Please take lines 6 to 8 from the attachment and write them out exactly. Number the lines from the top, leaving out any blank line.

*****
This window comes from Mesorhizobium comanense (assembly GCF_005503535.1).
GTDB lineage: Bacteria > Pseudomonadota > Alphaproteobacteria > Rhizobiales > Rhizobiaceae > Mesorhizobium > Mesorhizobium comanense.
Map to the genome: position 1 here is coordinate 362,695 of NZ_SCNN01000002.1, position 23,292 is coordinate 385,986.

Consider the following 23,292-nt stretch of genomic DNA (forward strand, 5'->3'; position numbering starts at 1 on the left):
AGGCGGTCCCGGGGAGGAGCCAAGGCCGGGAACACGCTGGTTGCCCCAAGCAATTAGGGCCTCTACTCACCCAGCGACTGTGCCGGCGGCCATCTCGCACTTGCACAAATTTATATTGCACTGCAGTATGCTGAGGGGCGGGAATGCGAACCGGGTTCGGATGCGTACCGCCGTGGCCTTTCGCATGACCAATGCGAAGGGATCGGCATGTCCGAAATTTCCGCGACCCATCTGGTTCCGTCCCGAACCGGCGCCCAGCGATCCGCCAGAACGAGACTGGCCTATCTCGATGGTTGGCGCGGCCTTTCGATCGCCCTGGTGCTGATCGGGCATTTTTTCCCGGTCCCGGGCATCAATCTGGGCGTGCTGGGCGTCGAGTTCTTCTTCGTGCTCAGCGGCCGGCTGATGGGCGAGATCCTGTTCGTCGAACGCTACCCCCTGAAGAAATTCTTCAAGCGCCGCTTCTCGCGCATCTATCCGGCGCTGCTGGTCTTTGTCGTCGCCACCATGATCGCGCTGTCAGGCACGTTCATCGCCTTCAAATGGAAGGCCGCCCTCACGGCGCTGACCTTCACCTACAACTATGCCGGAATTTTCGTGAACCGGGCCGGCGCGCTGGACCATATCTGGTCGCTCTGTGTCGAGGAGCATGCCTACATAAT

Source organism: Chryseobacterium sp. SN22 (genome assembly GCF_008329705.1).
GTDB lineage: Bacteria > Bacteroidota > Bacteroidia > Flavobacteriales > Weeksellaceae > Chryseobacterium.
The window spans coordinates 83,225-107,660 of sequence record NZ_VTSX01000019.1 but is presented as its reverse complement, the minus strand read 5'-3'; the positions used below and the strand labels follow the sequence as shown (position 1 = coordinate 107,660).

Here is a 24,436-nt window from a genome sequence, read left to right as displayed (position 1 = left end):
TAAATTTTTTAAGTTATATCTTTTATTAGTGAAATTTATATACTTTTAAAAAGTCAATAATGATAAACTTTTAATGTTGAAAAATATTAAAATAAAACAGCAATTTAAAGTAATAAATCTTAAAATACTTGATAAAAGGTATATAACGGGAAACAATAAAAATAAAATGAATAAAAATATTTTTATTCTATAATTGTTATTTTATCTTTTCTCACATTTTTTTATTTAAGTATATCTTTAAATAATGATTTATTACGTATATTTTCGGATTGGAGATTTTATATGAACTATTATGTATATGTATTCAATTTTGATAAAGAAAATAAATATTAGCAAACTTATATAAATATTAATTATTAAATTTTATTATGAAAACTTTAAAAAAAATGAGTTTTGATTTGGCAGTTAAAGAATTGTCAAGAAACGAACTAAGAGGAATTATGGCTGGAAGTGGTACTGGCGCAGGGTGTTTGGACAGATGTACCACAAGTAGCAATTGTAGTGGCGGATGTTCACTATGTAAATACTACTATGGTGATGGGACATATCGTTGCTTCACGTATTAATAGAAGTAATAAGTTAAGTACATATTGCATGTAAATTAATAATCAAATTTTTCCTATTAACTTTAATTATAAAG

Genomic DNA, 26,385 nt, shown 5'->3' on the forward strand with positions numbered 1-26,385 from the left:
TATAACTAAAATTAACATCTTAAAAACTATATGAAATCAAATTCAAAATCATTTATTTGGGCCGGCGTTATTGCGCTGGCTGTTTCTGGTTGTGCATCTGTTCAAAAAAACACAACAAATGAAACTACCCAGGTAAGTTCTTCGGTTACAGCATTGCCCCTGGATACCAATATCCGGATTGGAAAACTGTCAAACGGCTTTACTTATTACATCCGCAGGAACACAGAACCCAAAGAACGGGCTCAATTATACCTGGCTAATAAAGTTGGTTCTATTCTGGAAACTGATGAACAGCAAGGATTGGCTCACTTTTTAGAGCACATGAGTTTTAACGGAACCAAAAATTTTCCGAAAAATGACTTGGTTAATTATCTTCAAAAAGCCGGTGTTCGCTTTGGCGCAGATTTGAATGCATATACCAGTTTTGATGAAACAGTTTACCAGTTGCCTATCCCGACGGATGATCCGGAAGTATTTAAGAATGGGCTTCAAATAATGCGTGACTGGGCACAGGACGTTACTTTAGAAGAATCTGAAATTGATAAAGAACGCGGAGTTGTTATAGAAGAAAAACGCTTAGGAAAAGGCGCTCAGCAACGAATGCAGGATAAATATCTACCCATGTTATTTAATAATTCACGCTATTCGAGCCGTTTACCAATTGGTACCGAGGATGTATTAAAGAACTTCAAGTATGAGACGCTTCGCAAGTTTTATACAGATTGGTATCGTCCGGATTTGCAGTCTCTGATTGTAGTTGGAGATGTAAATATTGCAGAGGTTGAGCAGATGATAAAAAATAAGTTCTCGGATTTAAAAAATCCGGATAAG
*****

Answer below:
Source organism: Chryseobacterium sp. SN22 (genome assembly GCF_008329705.1).
GTDB lineage: Bacteria > Bacteroidota > Bacteroidia > Flavobacteriales > Weeksellaceae > Chryseobacterium.
The window spans coordinates 83,225-107,660 of sequence record NZ_VTSX01000019.1 but is presented as its reverse complement, the minus strand read 5'-3'; the positions used below and the strand labels follow the sequence as shown (position 1 = coordinate 107,660).